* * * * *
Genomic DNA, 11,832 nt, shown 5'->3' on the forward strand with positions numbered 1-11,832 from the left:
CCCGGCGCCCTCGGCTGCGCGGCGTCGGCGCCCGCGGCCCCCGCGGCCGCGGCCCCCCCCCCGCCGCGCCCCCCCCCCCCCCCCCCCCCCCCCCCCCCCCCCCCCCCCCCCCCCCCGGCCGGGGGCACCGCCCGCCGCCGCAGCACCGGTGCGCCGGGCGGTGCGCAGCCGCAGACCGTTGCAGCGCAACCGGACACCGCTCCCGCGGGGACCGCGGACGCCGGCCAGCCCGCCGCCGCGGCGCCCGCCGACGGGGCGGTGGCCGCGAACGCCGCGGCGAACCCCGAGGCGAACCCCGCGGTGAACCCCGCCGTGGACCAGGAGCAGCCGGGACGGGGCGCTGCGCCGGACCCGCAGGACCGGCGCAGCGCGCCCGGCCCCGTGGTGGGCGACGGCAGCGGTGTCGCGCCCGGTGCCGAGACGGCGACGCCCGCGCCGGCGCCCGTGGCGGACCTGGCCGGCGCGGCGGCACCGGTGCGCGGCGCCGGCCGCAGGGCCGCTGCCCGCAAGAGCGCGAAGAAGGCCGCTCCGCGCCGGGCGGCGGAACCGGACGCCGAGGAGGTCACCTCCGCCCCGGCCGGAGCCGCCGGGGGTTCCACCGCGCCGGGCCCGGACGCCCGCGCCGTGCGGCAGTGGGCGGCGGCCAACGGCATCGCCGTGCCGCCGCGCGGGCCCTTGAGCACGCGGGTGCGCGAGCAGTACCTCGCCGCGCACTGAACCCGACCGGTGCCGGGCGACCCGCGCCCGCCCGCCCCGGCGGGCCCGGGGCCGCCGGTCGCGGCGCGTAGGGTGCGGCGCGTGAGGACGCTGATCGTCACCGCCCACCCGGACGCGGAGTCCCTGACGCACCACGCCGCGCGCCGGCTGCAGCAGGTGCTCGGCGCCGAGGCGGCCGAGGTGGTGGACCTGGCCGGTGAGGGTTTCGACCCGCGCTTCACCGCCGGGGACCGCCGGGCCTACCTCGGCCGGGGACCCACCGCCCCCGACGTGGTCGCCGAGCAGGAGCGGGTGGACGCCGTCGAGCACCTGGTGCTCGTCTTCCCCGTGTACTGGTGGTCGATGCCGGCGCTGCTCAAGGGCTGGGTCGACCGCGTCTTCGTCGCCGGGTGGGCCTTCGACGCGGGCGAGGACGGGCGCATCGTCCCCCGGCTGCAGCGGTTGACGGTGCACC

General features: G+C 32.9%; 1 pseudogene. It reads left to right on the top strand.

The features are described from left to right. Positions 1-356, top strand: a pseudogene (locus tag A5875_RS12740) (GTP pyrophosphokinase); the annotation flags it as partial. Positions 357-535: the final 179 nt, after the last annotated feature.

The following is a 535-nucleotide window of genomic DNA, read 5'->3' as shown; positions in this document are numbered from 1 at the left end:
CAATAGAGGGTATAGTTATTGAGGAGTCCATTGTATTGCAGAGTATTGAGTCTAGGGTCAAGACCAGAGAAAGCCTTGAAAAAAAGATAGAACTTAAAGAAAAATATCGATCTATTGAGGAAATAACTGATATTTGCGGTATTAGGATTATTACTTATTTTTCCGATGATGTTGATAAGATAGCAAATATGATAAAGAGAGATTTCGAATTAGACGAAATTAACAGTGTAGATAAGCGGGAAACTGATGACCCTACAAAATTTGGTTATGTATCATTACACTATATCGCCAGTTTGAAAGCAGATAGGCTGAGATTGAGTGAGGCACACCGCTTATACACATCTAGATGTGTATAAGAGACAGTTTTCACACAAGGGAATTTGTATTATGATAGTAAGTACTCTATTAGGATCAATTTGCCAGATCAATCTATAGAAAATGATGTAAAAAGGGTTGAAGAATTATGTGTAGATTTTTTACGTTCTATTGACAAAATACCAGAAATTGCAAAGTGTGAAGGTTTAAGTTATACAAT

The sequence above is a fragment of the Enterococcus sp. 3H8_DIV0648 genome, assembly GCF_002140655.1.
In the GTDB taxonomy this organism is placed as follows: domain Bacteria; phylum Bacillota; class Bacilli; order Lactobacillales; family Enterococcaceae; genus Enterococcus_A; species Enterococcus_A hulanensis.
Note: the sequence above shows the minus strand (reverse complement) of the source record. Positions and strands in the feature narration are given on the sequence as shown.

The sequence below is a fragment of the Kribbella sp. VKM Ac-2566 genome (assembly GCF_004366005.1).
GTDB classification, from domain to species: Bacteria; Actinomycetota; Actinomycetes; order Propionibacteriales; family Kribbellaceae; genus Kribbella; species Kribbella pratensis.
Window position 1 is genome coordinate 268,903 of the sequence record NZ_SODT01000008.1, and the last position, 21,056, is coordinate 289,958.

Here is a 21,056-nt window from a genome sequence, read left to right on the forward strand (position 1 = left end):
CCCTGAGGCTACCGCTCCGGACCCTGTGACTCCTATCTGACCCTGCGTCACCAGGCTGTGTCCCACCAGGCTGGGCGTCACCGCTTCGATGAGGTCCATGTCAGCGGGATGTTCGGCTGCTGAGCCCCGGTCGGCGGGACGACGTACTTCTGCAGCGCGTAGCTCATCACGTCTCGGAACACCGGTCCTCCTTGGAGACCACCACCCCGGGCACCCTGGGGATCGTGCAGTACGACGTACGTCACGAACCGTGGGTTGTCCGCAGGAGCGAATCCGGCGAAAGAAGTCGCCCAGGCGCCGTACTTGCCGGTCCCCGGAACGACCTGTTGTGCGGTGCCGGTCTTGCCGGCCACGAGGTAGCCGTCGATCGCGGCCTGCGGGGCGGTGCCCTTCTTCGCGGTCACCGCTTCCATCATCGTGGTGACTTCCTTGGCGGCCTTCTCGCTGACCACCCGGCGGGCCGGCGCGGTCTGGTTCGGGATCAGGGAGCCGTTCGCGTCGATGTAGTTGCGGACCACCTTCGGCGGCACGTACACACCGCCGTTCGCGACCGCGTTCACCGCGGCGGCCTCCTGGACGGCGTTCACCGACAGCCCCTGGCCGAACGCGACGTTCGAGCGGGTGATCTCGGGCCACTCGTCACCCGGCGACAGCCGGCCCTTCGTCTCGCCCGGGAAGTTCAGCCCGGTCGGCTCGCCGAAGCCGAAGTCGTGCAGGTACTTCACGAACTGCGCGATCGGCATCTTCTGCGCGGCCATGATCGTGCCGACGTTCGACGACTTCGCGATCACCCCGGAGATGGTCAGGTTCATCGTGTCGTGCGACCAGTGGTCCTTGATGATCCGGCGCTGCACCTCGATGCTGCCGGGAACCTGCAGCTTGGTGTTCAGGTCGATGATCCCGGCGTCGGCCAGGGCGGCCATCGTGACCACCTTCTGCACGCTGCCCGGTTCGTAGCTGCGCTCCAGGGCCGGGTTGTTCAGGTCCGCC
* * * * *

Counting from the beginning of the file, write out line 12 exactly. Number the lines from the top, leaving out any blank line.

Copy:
Window position 1 is genome coordinate 268,903 of the sequence record NZ_SODT01000008.1, and the last position, 21,056, is coordinate 289,958.